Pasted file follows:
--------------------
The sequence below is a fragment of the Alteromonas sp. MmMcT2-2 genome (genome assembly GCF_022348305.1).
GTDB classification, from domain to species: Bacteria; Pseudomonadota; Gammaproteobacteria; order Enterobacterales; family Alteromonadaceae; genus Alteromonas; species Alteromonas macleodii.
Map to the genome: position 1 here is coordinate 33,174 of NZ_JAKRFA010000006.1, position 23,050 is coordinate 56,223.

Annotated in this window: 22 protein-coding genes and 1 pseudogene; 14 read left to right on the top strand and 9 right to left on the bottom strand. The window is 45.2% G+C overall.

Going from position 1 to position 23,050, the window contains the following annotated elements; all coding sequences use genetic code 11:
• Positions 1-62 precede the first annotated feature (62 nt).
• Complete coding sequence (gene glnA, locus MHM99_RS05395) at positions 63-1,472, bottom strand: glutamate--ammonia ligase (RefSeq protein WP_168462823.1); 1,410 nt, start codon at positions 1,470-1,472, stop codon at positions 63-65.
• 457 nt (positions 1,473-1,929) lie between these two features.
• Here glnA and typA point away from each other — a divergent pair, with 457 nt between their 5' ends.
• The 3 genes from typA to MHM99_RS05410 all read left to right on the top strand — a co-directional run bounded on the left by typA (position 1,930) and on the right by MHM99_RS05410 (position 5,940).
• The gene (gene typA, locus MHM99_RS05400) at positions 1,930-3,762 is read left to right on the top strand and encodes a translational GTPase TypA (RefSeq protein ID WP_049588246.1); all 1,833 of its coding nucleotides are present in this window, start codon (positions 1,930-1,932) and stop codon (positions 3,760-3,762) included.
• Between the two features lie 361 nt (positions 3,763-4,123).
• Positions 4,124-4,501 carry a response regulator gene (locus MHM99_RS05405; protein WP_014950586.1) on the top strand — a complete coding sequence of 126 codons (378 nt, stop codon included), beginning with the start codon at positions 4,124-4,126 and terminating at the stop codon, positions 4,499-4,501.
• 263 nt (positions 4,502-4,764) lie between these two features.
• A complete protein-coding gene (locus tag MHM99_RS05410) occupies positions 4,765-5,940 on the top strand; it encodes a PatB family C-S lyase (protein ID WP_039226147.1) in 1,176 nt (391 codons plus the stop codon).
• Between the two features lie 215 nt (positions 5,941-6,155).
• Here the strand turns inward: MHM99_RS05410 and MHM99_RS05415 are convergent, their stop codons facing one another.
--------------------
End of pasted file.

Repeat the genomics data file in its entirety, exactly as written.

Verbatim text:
The sequence below is a fragment of the Alteromonas sp. MmMcT2-2 genome (genome assembly GCF_022348305.1).
GTDB classification, from domain to species: Bacteria; Pseudomonadota; Gammaproteobacteria; order Enterobacterales; family Alteromonadaceae; genus Alteromonas; species Alteromonas macleodii.
Map to the genome: position 1 here is coordinate 33,174 of NZ_JAKRFA010000006.1, position 23,050 is coordinate 56,223.

Annotated in this window: 22 protein-coding genes and 1 pseudogene; 14 read left to right on the top strand and 9 right to left on the bottom strand. The window is 45.2% G+C overall.

Going from position 1 to position 23,050, the window contains the following annotated elements; all coding sequences use genetic code 11:
• Positions 1-62 precede the first annotated feature (62 nt).
• Complete coding sequence (gene glnA, locus MHM99_RS05395) at positions 63-1,472, bottom strand: glutamate--ammonia ligase (RefSeq protein WP_168462823.1); 1,410 nt, start codon at positions 1,470-1,472, stop codon at positions 63-65.
• 457 nt (positions 1,473-1,929) lie between these two features.
• Here glnA and typA point away from each other — a divergent pair, with 457 nt between their 5' ends.
• The 3 genes from typA to MHM99_RS05410 all read left to right on the top strand — a co-directional run bounded on the left by typA (position 1,930) and on the right by MHM99_RS05410 (position 5,940).
• The gene (gene typA, locus MHM99_RS05400) at positions 1,930-3,762 is read left to right on the top strand and encodes a translational GTPase TypA (RefSeq protein ID WP_049588246.1); all 1,833 of its coding nucleotides are present in this window, start codon (positions 1,930-1,932) and stop codon (positions 3,760-3,762) included.
• Between the two features lie 361 nt (positions 3,763-4,123).
• Positions 4,124-4,501 carry a response regulator gene (locus MHM99_RS05405; protein WP_014950586.1) on the top strand — a complete coding sequence of 126 codons (378 nt, stop codon included), beginning with the start codon at positions 4,124-4,126 and terminating at the stop codon, positions 4,499-4,501.
• 263 nt (positions 4,502-4,764) lie between these two features.
• A complete protein-coding gene (locus tag MHM99_RS05410) occupies positions 4,765-5,940 on the top strand; it encodes a PatB family C-S lyase (protein ID WP_039226147.1) in 1,176 nt (391 codons plus the stop codon).
• Between the two features lie 215 nt (positions 5,941-6,155).
• Here the strand turns inward: MHM99_RS05410 and MHM99_RS05415 are convergent, their stop codons facing one another.